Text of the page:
“Are you Muslim?” uttered the man who asked me about the time first. I wasn’t sure what to respond at first. I thought of the taxi cab driver who was attacked in New York City after he was asked the same question.
It was about 9 a.m. when I was standing outside the Greyhound bus station, trying to breathe some fresh air before my bus to Philadelphia arrives. There was no one there other than the man, and it just didn’t feel right.
It took me another second to remember there were security officers inside the station. I thought I could be safer if I went inside. I finally said, “No” and stepped back to the station.
I kept thinking about my answer as my feet were driving me inside. I felt guilty, even though I’m not a practicing Muslim. I don’t fast. I don’t go to mosques. I don’t even pray. Yet something inside me told me this was wrong. On the other hand the voice of reason was telling me it’s OK. This man might have had bad intentions like that who cut the Muslim cabbie’s throat in NYC.
This fear did not come out of nothing. It all started earlier that day, around 7 a.m. on the Metro train. It was a Saturday morning, August 28, and I was going to the bus station to head to Philly. To my shock, the Metro train was filled with strangers. People you could tell were not from DC.
There were hundreds of them at the Metro station. The train was literally packed and I had to squeeze myself. I finally remembered that they all came for the Glenn Beck and Sarah Palin rally at the Lincoln Memorial. They started introducing themselves, coming from Maine, South Carolina, Ohio, etc and were all wearing T-shirts with patriotic signs and American flags on them.
As I got on the train, they started staring at me, making me very uncomfortable. They were talking about terrorism, 9/11 and healthcare. They were also talking about how free America is and how terrorists want to take advantage of that! All while looking at me!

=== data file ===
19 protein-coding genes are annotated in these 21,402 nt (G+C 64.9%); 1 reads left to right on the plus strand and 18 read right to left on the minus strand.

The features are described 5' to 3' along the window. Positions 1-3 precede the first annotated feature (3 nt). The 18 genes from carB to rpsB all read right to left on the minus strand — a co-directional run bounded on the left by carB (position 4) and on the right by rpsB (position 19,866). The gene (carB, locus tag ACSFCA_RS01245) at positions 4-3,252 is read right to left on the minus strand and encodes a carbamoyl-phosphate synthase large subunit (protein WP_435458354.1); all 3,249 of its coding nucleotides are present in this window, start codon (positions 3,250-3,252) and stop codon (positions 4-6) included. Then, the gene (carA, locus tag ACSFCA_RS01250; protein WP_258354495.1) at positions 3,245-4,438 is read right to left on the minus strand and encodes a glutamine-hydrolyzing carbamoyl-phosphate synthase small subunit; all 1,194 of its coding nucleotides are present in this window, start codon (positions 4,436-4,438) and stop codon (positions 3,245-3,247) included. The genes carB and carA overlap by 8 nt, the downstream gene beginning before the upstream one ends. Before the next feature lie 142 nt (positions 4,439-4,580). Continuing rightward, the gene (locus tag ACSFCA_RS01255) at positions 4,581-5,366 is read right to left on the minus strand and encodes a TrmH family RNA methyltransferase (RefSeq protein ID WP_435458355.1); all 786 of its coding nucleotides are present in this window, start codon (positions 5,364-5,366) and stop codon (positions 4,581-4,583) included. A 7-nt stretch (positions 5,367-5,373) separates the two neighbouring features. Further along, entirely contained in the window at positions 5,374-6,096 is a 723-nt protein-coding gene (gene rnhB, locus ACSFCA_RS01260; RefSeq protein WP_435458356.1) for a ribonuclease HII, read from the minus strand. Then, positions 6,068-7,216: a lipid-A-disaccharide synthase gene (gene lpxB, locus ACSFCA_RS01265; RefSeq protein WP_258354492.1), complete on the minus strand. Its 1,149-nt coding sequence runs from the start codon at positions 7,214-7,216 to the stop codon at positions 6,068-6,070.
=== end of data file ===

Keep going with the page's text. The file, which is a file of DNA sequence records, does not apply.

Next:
I put my hands in my pocket next to my phone. I wanted to make sure I can dial 911 in case someone attacked me. Luckily, no one did, except that they gave me those you-stole-our-country looks.
All the way to Philly I kept thinking about what was happening in DC at that time. Thousands of conservative Americans gathering, listening to someone like Sarah Palin and Glenn Beck who hijacked the word of logic, brainwashing the crowd with their racist and hateful slogans. It reminded me of the time when my mail was open and thrown aside in my apartment building after the Fort Hood shooting incident and how some people would look at me before they decide to sit next to me or not on the bus!
This all kept me thinking about the fate of this nation. It makes me feel very sad. Despite all the difficulties and hardships I’m encountering in this country, I love it and call it home now. The last thing I want to happen is to see it descending to destroying the diversity that made it what it is.
However, I can still say that I’m glad not all Americans are like that.